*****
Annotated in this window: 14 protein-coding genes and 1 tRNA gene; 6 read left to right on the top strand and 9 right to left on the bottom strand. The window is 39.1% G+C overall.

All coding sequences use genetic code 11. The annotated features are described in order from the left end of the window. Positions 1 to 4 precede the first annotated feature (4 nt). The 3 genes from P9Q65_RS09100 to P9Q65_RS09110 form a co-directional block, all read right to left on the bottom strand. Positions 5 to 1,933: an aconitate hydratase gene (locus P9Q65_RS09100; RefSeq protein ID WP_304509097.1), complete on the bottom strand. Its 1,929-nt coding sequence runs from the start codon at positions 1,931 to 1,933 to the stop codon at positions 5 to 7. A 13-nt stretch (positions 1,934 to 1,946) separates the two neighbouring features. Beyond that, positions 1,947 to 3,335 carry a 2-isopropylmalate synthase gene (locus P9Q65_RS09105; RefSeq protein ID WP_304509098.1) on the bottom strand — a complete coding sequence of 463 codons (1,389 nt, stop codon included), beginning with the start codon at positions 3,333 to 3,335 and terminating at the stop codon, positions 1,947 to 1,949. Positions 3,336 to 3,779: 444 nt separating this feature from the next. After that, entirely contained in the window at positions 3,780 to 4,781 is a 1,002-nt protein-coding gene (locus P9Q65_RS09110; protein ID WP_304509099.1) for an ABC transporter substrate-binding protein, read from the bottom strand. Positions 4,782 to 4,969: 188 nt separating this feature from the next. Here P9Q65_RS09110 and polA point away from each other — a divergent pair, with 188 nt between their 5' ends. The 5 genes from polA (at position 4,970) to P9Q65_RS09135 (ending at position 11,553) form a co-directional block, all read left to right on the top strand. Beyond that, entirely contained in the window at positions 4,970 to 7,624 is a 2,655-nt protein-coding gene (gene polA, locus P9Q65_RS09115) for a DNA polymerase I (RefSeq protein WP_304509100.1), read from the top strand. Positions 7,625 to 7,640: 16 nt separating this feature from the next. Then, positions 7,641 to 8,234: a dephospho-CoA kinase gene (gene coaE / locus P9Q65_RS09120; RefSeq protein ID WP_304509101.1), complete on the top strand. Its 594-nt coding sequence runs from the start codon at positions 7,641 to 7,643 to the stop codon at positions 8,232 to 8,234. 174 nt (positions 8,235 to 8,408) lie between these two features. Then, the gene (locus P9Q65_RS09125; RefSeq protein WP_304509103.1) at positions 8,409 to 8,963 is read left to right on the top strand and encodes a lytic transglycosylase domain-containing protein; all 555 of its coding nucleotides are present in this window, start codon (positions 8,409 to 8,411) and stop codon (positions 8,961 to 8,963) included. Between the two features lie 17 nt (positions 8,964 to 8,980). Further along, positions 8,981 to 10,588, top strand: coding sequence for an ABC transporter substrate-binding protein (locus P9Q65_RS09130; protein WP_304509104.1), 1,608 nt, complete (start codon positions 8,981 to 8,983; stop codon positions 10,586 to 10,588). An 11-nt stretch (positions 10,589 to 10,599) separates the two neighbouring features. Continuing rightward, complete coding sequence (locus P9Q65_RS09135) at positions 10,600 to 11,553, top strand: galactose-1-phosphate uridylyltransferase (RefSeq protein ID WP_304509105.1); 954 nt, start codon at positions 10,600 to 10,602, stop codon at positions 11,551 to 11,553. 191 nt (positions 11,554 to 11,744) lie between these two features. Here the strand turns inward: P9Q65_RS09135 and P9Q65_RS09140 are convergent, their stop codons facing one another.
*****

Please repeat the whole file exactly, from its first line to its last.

Annotated in this window: 14 protein-coding genes and 1 tRNA gene; 6 read left to right on the top strand and 9 right to left on the bottom strand. The window is 39.1% G+C overall.

All coding sequences use genetic code 11. The annotated features are described in order from the left end of the window. Positions 1 to 4 precede the first annotated feature (4 nt). The 3 genes from P9Q65_RS09100 to P9Q65_RS09110 form a co-directional block, all read right to left on the bottom strand. Positions 5 to 1,933: an aconitate hydratase gene (locus P9Q65_RS09100; RefSeq protein ID WP_304509097.1), complete on the bottom strand. Its 1,929-nt coding sequence runs from the start codon at positions 1,931 to 1,933 to the stop codon at positions 5 to 7. A 13-nt stretch (positions 1,934 to 1,946) separates the two neighbouring features. Beyond that, positions 1,947 to 3,335 carry a 2-isopropylmalate synthase gene (locus P9Q65_RS09105; RefSeq protein ID WP_304509098.1) on the bottom strand — a complete coding sequence of 463 codons (1,389 nt, stop codon included), beginning with the start codon at positions 3,333 to 3,335 and terminating at the stop codon, positions 1,947 to 1,949. Positions 3,336 to 3,779: 444 nt separating this feature from the next. After that, entirely contained in the window at positions 3,780 to 4,781 is a 1,002-nt protein-coding gene (locus P9Q65_RS09110; protein ID WP_304509099.1) for an ABC transporter substrate-binding protein, read from the bottom strand. Positions 4,782 to 4,969: 188 nt separating this feature from the next. Here P9Q65_RS09110 and polA point away from each other — a divergent pair, with 188 nt between their 5' ends. The 5 genes from polA (at position 4,970) to P9Q65_RS09135 (ending at position 11,553) form a co-directional block, all read left to right on the top strand. Beyond that, entirely contained in the window at positions 4,970 to 7,624 is a 2,655-nt protein-coding gene (gene polA, locus P9Q65_RS09115) for a DNA polymerase I (RefSeq protein WP_304509100.1), read from the top strand. Positions 7,625 to 7,640: 16 nt separating this feature from the next. Then, positions 7,641 to 8,234: a dephospho-CoA kinase gene (gene coaE / locus P9Q65_RS09120; RefSeq protein ID WP_304509101.1), complete on the top strand. Its 594-nt coding sequence runs from the start codon at positions 7,641 to 7,643 to the stop codon at positions 8,232 to 8,234. 174 nt (positions 8,235 to 8,408) lie between these two features. Then, the gene (locus P9Q65_RS09125; RefSeq protein WP_304509103.1) at positions 8,409 to 8,963 is read left to right on the top strand and encodes a lytic transglycosylase domain-containing protein; all 555 of its coding nucleotides are present in this window, start codon (positions 8,409 to 8,411) and stop codon (positions 8,961 to 8,963) included. Between the two features lie 17 nt (positions 8,964 to 8,980). Further along, positions 8,981 to 10,588, top strand: coding sequence for an ABC transporter substrate-binding protein (locus P9Q65_RS09130; protein WP_304509104.1), 1,608 nt, complete (start codon positions 8,981 to 8,983; stop codon positions 10,586 to 10,588). An 11-nt stretch (positions 10,589 to 10,599) separates the two neighbouring features. Continuing rightward, complete coding sequence (locus P9Q65_RS09135) at positions 10,600 to 11,553, top strand: galactose-1-phosphate uridylyltransferase (RefSeq protein ID WP_304509105.1); 954 nt, start codon at positions 10,600 to 10,602, stop codon at positions 11,551 to 11,553. 191 nt (positions 11,554 to 11,744) lie between these two features. Here the strand turns inward: P9Q65_RS09135 and P9Q65_RS09140 are convergent, their stop codons facing one another.